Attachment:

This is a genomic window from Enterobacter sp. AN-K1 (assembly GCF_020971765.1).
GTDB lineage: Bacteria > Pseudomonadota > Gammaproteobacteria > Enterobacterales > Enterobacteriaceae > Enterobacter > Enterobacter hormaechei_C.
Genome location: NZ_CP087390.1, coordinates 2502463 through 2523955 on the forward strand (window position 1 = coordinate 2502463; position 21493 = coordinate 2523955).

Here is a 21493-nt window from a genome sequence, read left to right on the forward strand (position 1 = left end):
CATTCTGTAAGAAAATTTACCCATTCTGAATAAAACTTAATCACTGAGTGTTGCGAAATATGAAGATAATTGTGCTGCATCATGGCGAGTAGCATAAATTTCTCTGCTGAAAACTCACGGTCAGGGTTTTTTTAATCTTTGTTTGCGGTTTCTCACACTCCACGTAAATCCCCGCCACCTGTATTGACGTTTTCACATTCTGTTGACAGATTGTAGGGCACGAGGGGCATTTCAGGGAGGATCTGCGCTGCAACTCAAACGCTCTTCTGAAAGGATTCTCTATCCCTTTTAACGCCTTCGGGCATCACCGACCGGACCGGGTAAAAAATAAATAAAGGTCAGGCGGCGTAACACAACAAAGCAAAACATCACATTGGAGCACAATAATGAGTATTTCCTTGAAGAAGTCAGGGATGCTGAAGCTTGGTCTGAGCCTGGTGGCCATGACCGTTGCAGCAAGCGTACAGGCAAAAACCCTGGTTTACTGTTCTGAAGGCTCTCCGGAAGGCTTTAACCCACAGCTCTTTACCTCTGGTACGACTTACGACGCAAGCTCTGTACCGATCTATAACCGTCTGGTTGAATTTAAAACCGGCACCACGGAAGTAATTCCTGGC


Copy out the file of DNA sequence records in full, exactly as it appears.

This is a genomic window from Enterobacter sp. AN-K1 (assembly GCF_020971765.1).
GTDB lineage: Bacteria > Pseudomonadota > Gammaproteobacteria > Enterobacterales > Enterobacteriaceae > Enterobacter > Enterobacter hormaechei_C.
Genome location: NZ_CP087390.1, coordinates 2502463 through 2523955 on the forward strand (window position 1 = coordinate 2502463; position 21493 = coordinate 2523955).

Here is a 21493-nt window from a genome sequence, read left to right on the forward strand (position 1 = left end):
CATTCTGTAAGAAAATTTACCCATTCTGAATAAAACTTAATCACTGAGTGTTGCGAAATATGAAGATAATTGTGCTGCATCATGGCGAGTAGCATAAATTTCTCTGCTGAAAACTCACGGTCAGGGTTTTTTTAATCTTTGTTTGCGGTTTCTCACACTCCACGTAAATCCCCGCCACCTGTATTGACGTTTTCACATTCTGTTGACAGATTGTAGGGCACGAGGGGCATTTCAGGGAGGATCTGCGCTGCAACTCAAACGCTCTTCTGAAAGGATTCTCTATCCCTTTTAACGCCTTCGGGCATCACCGACCGGACCGGGTAAAAAATAAATAAAGGTCAGGCGGCGTAACACAACAAAGCAAAACATCACATTGGAGCACAATAATGAGTATTTCCTTGAAGAAGTCAGGGATGCTGAAGCTTGGTCTGAGCCTGGTGGCCATGACCGTTGCAGCAAGCGTACAGGCAAAAACCCTGGTTTACTGTTCTGAAGGCTCTCCGGAAGGCTTTAACCCACAGCTCTTTACCTCTGGTACGACTTACGACGCAAGCTCTGTACCGATCTATAACCGTCTGGTTGAATTTAAAACCGGCACCACGGAAGTAATTCCTGGC